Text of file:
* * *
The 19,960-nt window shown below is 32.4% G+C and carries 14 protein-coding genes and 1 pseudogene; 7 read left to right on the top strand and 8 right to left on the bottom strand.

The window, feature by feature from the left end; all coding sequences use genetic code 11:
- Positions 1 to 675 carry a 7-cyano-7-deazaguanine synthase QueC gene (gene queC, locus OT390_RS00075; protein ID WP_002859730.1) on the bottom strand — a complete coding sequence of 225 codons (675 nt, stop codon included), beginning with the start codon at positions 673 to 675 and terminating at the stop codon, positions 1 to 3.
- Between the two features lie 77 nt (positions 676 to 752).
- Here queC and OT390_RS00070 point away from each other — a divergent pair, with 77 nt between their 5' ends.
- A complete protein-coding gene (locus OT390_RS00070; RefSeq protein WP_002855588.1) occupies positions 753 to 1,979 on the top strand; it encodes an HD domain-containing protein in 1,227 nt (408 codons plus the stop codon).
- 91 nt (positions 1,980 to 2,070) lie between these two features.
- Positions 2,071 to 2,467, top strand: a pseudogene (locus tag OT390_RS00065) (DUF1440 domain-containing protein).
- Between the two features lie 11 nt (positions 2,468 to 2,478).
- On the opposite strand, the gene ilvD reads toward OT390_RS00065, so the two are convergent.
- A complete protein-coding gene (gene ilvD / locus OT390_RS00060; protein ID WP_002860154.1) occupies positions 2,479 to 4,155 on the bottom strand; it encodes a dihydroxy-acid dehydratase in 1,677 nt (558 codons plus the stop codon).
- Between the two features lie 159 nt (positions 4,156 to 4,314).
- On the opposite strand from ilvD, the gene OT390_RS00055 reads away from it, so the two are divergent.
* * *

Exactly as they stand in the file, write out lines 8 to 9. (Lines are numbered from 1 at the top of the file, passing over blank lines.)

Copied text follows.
- Positions 2,071 to 2,467, top strand: a pseudogene (locus tag OT390_RS00065) (DUF1440 domain-containing protein).
- Between the two features lie 11 nt (positions 2,468 to 2,478).